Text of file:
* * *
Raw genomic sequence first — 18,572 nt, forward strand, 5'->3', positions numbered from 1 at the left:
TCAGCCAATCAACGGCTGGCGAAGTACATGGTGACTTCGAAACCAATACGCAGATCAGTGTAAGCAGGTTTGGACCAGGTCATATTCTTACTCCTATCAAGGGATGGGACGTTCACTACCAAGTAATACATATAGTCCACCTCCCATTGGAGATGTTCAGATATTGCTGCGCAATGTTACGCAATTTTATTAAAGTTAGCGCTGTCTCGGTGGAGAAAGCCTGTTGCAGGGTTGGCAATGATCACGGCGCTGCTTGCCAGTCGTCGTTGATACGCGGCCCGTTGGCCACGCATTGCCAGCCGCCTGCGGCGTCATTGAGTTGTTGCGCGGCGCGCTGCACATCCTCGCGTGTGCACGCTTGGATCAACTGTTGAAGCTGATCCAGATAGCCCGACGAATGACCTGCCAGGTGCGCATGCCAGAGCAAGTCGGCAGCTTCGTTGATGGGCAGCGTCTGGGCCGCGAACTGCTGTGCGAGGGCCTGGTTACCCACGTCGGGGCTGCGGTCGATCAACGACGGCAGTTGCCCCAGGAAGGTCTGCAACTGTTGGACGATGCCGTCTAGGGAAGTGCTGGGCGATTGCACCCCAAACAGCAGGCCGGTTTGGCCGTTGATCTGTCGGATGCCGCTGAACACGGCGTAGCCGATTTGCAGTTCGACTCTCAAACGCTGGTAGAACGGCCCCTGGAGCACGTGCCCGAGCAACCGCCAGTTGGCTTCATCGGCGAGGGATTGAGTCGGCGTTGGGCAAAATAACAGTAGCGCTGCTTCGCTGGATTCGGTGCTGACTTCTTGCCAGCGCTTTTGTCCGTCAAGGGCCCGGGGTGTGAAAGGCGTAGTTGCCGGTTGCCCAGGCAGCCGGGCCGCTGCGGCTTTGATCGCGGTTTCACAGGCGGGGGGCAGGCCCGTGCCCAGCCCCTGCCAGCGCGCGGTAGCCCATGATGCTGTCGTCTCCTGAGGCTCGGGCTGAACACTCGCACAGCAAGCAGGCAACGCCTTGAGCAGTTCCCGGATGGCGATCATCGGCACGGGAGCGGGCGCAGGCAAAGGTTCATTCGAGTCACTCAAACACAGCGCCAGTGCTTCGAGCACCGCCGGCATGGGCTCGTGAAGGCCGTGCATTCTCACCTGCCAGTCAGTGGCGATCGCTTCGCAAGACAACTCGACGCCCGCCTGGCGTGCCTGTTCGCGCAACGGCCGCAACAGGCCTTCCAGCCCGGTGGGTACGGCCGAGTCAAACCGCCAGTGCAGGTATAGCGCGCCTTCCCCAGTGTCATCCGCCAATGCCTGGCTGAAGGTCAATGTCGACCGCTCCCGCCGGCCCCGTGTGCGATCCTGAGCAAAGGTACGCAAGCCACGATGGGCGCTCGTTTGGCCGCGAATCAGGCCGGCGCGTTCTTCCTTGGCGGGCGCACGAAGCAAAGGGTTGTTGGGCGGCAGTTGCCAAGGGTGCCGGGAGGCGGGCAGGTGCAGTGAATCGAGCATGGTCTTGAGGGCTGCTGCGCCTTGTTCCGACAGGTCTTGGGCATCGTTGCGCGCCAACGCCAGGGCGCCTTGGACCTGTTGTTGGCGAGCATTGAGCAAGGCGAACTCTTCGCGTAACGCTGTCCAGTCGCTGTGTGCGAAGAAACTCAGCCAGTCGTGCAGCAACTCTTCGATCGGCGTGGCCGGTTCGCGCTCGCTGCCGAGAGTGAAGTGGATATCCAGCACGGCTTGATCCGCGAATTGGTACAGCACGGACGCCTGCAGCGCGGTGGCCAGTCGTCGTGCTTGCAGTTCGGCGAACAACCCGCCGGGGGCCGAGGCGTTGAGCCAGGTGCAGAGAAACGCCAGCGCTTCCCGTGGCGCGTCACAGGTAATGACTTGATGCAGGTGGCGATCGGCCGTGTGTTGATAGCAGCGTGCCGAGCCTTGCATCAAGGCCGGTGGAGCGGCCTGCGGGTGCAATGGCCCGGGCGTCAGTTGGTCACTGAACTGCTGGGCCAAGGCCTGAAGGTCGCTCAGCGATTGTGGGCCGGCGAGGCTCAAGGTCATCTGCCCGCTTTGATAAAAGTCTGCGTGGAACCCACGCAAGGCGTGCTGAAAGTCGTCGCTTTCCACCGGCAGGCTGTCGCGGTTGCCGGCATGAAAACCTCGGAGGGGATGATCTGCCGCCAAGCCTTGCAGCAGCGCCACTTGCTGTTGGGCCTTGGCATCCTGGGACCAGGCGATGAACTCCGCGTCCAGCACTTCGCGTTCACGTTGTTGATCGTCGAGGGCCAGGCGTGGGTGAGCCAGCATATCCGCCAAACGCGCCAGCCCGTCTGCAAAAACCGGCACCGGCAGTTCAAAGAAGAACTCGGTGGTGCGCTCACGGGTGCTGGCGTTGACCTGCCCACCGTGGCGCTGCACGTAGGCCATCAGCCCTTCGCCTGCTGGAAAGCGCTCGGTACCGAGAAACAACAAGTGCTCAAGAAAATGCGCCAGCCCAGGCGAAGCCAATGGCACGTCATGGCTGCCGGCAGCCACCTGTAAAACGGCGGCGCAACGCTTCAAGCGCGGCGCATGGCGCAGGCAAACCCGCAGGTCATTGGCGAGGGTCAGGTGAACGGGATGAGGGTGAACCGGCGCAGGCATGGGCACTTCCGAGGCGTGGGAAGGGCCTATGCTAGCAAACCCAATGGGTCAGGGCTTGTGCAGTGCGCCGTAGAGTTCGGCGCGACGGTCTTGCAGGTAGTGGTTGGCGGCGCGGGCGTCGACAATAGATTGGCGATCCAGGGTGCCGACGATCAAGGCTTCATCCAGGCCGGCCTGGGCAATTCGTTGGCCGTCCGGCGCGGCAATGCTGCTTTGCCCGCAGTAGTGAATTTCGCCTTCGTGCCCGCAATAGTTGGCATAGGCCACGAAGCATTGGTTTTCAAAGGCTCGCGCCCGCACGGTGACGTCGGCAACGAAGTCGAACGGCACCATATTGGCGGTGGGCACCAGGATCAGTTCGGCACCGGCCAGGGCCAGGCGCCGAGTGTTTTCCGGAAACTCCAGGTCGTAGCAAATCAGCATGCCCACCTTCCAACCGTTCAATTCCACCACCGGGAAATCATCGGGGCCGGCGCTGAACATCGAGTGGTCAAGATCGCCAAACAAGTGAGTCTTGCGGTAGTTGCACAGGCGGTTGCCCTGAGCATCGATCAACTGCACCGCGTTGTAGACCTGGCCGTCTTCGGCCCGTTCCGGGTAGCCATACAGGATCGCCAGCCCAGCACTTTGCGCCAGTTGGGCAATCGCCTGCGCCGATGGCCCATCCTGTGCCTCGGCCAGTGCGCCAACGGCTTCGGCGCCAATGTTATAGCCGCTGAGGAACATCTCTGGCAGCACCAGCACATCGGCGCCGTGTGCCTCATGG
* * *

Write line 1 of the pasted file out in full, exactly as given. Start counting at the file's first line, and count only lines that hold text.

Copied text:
Raw genomic sequence first — 18,572 nt, forward strand, 5'->3', positions numbered from 1 at the left: